APN-029 Rev 1 December 03, 2003
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GPS Position Accuracy Measures
Overview
There are various statistical methods of describing specifications for GPS receiver and it
can seem confusing or misleading the meaning of such statistics. The purpose of this
document is to introduce some of the most commonly used accuracy measures, and their
relationships to one another.
1 Accuracy and Precision
Accuracy and precision are often used to describe the how good is the position acquired
by GPS receiver. A distinction should be made between accuracy and precision.
Accuracy is the degree of closeness of an estimate to its true, but unknown value and the
precision is the degree of closeness of observations to their means. Figure 1 illustrates
various relationships between these two parameters. The true value is located at the
intersection of the crosshairs, the center of the shaded area is the location of the mean
estimate, and the radius of the shaded area is a measure of the uncertainty contained in
the estimate.
Figure 1: Accuracy versus Precision
High accuracy,
Low precision
Low accuracy,
High precision
High accuracy,
High precision
Low accuracy,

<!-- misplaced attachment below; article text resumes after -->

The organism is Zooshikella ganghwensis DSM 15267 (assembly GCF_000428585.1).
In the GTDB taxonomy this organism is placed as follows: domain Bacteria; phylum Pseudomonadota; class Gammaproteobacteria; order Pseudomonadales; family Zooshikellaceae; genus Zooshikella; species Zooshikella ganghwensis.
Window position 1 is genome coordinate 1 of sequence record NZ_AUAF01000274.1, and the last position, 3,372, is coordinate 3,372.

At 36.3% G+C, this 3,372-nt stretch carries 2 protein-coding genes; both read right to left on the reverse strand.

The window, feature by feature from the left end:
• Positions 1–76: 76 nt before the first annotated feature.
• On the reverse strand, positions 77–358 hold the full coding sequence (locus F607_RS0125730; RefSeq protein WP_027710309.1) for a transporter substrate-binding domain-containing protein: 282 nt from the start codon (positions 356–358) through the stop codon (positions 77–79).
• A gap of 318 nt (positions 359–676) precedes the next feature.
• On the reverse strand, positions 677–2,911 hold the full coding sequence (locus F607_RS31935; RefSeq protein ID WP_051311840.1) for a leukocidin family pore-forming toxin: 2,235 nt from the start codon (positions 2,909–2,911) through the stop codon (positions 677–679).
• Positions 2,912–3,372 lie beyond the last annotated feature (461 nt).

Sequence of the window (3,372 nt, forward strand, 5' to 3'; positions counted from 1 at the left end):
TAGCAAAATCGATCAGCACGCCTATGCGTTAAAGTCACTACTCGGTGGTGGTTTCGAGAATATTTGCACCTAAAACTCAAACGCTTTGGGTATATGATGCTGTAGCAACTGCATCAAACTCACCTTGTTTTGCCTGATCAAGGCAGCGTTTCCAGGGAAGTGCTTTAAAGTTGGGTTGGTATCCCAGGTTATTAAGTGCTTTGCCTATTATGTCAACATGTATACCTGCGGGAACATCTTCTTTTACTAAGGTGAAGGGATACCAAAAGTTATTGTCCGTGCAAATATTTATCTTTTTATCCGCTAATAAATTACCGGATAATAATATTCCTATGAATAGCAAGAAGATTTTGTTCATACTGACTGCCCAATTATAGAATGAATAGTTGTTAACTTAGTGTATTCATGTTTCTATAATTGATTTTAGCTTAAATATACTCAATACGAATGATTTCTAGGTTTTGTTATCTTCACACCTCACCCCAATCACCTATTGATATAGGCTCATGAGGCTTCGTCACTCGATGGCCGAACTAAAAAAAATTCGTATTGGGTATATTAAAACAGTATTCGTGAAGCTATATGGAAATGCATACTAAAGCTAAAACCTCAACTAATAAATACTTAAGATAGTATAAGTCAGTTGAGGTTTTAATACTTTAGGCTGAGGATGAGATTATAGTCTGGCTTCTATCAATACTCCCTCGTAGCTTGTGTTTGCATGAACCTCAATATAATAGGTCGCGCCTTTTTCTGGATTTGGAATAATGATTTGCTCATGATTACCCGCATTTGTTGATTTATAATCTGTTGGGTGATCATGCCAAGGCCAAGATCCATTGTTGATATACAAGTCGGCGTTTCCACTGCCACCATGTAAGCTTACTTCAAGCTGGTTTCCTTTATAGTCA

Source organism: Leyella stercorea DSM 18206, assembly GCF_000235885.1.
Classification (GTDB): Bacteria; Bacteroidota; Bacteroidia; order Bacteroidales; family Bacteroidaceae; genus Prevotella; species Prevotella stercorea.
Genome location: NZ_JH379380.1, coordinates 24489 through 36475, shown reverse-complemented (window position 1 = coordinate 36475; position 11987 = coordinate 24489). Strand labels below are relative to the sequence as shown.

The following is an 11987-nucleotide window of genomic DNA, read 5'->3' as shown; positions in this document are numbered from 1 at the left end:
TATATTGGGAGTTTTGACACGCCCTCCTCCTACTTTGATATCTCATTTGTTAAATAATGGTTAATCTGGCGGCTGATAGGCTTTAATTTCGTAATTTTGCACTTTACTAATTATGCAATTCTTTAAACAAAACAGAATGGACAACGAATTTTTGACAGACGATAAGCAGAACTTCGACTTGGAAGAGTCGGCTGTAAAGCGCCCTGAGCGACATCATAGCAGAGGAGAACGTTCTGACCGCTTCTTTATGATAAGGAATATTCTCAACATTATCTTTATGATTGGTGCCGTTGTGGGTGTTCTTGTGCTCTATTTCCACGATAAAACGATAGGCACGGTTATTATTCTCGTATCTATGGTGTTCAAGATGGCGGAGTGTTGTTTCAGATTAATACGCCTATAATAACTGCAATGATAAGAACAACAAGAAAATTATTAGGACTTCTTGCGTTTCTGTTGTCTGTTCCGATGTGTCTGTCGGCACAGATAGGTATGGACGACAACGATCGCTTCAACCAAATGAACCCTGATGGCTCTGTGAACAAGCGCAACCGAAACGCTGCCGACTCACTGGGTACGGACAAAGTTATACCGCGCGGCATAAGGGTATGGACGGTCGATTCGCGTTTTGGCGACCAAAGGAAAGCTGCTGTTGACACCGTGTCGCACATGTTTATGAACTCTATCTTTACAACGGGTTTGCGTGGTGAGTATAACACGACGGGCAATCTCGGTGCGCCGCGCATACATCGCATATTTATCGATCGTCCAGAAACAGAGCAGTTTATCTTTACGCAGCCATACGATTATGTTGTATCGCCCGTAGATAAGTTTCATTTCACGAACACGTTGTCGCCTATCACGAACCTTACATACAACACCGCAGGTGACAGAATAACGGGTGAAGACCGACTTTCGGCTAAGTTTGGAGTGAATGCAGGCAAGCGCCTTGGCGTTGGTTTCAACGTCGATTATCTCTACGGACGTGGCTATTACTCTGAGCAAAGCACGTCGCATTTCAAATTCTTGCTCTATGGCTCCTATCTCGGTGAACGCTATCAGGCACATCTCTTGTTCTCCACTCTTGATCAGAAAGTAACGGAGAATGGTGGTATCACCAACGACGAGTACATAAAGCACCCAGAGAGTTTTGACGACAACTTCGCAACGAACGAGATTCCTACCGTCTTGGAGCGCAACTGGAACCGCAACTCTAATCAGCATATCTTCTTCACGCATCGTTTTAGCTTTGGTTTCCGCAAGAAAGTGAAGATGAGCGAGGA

Low precision
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2 Accuracy Measures - 2D
When GPS positions are logged over time, the positions are scattered over an area due to
measurement errors. This dispersion of points is called a scatter plot, which GPS
manufacturers use to characterize their equipment’s accuracy. The area within which the
measurements or estimated parameters are likely to be is called the confidence region.
The confidence region is then analyzed to quantify the GPS performance statistically.
The confidence region with a radius describes the probability that the solution will be
within the specified accuracy.
Figure 2 shows the scatter plot of the L1 single point positions observed by the actual
NovAtel OEM4-G2 receiver for 24 hours and its accuracy radii of CEP and DRMS.
-3
-2
-1
0
1
2
3
-3 -2 -1 0 1 2 3
East Error (m)
Figure 2: L1 Single Point positions collected on the rooftop of NovAtel building for 24
hours using NovAtel OEM4-G2 receiver and GPSAntenna Model 502.
2.1 Distance Root Mean Squared (DRMS)
DRMS is a single number that expresses 2D accuracy. In order to compute the DRMS of
horizontal position errors, the standard errors (σ) from the known position in the